DALLAS - Houston Mayor Bob Lanier has proposed a $954.6 million general fund city budget that calls for a 6% increase in property taxes to pay debt and to free money for 550 additional police officers and other services.
Under Lanier's budget plan, the city would raise property taxes by 4 cents per $100 assessed value to raise an additional $25 million annually for debt service and then release a comparable amount in the general fund for police, neighborhood, and other programs. If approved, the budget would include the city's first property tax hike in six years.
"The big element is to increase the police force," said Richard Lewis, director of the city's finance and administration department. And, "we wanted to continue the capital construction program. We are trying to revitalize the inner city to make it more competitive with the suburbs."
The mayor's fiscal 1995 budget plan, which will be considered by the Houston city council later this month, represents a 5.5% increase over this year's general fund budget. Combined with nontax supported enterprises funds, the proposed budget amounts to $1.55 billion. The fiscal year begins July 1.
In addition to hiring police officers, the budget calls for increased funding to combat youth violence and prevent crime, as well as other items - from a new fire station to ambulances. The only big cut proposed is $2 million from the city's planning and development budget.
Formally introduced about a week ago, the mayor's plan already has drawn fire from members of the city council, which is scheduled to consider the budget June 29, as well as city Controller George Greanias.
Greanias is critical of the increase in city debt in recent years and a $400 million restructuring in late 1992 that delayed debt payments. "The city is extending itself financially," he said. "We are going to get a double whammy - first, because of the cost of the debt accrued since 1992, and second, because of the cost of debt that was postponed in 1992."
The city's outstanding general obligation bond debt has jumped $255.2 million to $1.3 billion as of March 31 from $1.05 billion in 1992. The debt has grown primarily because of annexations and equipment purchases from police cars to computers.
In addition, the large debt restructuring in 1992 delayed payments until fiscal 1995-96. Debt service will jump more than $20 million to $105.3 million in fiscal 1995 from about $84.1 million in fiscal 1994. By 1999, it will jump to $157.9 million for existing and authorized debt, according to figures supplied by Greanias.
"It puts additional pressure on taxes and reduces the amount of money for operations," Greanias said.
However, Lewis defended the additional debt, saying that the Lanier Administration inherited many pieces of worn-out equipment, including police cars. "There was a deferred maintenance liability," he said.
In addition, he said, the city needs to continue its construction program, authorized by Houston voters for streets, storm sewers, and other items to remain competitive with the suburbs. Lewis said the city had authorization to issue about 430 million more of general obligation bonds and plans to sell about $100 million annually for the next four years.
That issuance would be coupled with about $160 million sold in the past couple of years for capital construction and capital equipment purchases, he said.
Lewis said the Houston tax base and economy was showing some growth to help support additional investment and higher taxes. Retail sales are up; the tax base has increased slightly after declines in the past; and business expansion has been good.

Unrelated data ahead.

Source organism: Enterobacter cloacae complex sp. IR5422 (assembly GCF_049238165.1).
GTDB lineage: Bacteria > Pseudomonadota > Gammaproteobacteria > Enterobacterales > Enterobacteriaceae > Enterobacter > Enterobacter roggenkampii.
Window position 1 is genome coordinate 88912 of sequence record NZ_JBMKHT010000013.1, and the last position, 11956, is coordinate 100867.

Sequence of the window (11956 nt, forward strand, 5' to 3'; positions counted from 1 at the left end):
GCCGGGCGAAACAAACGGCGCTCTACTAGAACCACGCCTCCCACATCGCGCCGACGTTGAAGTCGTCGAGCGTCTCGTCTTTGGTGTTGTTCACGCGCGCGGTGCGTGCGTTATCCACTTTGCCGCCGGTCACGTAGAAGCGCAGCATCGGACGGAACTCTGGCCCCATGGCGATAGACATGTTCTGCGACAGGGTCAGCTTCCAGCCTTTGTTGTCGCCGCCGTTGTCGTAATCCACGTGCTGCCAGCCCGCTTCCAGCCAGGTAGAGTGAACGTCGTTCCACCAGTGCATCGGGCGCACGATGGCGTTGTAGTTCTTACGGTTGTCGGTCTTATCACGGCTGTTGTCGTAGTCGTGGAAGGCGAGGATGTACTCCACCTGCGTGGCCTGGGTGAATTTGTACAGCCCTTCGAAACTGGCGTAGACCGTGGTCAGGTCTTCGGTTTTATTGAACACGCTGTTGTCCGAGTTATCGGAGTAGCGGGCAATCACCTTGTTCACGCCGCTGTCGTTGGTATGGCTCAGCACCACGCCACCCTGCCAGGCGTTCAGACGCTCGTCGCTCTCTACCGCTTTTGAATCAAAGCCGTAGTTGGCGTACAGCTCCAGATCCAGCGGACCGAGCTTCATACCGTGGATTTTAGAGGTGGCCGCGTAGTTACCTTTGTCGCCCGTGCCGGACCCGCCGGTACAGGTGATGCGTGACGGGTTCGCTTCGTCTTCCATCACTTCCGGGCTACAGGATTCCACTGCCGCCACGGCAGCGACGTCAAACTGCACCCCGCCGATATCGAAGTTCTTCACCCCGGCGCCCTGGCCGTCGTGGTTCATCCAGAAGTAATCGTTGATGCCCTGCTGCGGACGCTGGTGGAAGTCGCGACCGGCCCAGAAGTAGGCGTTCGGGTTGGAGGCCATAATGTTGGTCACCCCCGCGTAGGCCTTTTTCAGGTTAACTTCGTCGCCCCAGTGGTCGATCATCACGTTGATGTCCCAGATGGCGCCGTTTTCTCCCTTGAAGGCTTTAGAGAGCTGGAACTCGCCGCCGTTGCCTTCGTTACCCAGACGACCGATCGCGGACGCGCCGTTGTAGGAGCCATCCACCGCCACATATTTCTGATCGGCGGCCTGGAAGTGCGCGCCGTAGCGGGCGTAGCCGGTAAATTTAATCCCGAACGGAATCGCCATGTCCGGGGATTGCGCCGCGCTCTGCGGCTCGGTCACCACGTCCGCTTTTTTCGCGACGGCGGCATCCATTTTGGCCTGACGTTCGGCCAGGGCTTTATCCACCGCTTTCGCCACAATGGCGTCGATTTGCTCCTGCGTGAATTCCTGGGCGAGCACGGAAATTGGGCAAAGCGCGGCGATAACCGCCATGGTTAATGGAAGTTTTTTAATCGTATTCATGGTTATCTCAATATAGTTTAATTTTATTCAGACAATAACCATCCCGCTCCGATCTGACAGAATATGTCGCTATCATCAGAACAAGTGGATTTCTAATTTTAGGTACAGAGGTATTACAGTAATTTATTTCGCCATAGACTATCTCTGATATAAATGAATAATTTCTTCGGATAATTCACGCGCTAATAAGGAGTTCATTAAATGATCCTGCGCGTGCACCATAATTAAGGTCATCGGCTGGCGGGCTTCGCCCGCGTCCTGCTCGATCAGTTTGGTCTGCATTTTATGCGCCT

In addition, the taxes for the average Houston homeowners to pay for city, county, and school services are lower than many surrounding communities and other Texas municipalities, including Dallas and San Antonio, according to figures compiled by Houston officials.
"I think this tax increase is in line with what is needed in the city," said Henry Sauer, Houston's financial adviser and vice chairman of Masterson Moreland Sauer Whisman, an investment banking firm. "The mayor has spelled out the need for it."
Rating agency analysts said the mayor's call for increased taxes to pay debt service and maintain services is no surprises. Fitch Investors Service and Moody's Investors Service rate Houston's general obligation bonds double-A, while Standard & Poor's Corp. rates them AA-minus.
Amy Doppelt, a senior vice president for Fitch, said the proposed tax increase "is a step toward a more permanent solution for their fiscal pressures. Their expenditures have been rising faster than revenues."
In the past, the city restructured debt and took other actions, including a shift of transportation funds, to cope with higher expenditures, said Doppelt and Richard Raphael, Fitch executive managing director.
The lack of a permanent solution prompted Fitch to give Houston's bonds a credit-trend rating of declining more than a year ago, although the double-A rating was maintained. The analysts said the debt ratios remained moderate or totaled 4.5% of the property tax base.
Peter D'Erchia, director of the municipal finance department for Standard & Poor's, also said the mayor's plan appeared reasonable. "We think it is prudent for Houston to cut expenses or increase revenues," he said.
D'Erchia said Standard & Poor's lowered its rating on the Houston's GO bonds to AA-minus from AA in 1992 when the debt restructuring was done and the agency did not expect any further rating action. The bond rating has a stable outlook.
"There are certain things we will keep an eye on," D'Erchia said, including use of metro transportation funds for general city services, reserves, and fund balances.
He said, however, that some positive signs of economic growth have emerged, including strong business expansion.